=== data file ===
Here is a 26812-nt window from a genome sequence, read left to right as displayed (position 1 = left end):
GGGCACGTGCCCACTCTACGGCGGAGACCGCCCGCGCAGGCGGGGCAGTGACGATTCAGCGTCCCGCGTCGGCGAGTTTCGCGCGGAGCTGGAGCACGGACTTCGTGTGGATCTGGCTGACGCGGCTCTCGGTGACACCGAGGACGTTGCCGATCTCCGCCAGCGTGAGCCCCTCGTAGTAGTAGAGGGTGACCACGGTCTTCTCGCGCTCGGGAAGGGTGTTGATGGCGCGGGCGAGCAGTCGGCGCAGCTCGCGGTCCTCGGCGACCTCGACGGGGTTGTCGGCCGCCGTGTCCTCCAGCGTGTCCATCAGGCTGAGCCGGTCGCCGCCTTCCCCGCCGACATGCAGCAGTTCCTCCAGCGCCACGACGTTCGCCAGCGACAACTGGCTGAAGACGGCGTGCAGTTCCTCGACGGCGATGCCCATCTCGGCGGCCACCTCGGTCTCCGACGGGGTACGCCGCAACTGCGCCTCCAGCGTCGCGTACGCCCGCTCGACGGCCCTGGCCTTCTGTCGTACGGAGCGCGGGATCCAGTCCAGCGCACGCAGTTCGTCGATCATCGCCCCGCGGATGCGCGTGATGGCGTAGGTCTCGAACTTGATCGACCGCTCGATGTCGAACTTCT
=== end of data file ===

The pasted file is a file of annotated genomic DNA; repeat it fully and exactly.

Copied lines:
Here is a 26812-nt window from a genome sequence, read left to right as displayed (position 1 = left end):
GGGCACGTGCCCACTCTACGGCGGAGACCGCCCGCGCAGGCGGGGCAGTGACGATTCAGCGTCCCGCGTCGGCGAGTTTCGCGCGGAGCTGGAGCACGGACTTCGTGTGGATCTGGCTGACGCGGCTCTCGGTGACACCGAGGACGTTGCCGATCTCCGCCAGCGTGAGCCCCTCGTAGTAGTAGAGGGTGACCACGGTCTTCTCGCGCTCGGGAAGGGTGTTGATGGCGCGGGCGAGCAGTCGGCGCAGCTCGCGGTCCTCGGCGACCTCGACGGGGTTGTCGGCCGCCGTGTCCTCCAGCGTGTCCATCAGGCTGAGCCGGTCGCCGCCTTCCCCGCCGACATGCAGCAGTTCCTCCAGCGCCACGACGTTCGCCAGCGACAACTGGCTGAAGACGGCGTGCAGTTCCTCGACGGCGATGCCCATCTCGGCGGCCACCTCGGTCTCCGACGGGGTACGCCGCAACTGCGCCTCCAGCGTCGCGTACGCCCGCTCGACGGCCCTGGCCTTCTGTCGTACGGAGCGCGGGATCCAGTCCAGCGCACGCAGTTCGTCGATCATCGCCCCGCGGATGCGCGTGATGGCGTAGGTCTCGAACTTGATCGACCGCTCGATGTCGAACTTCT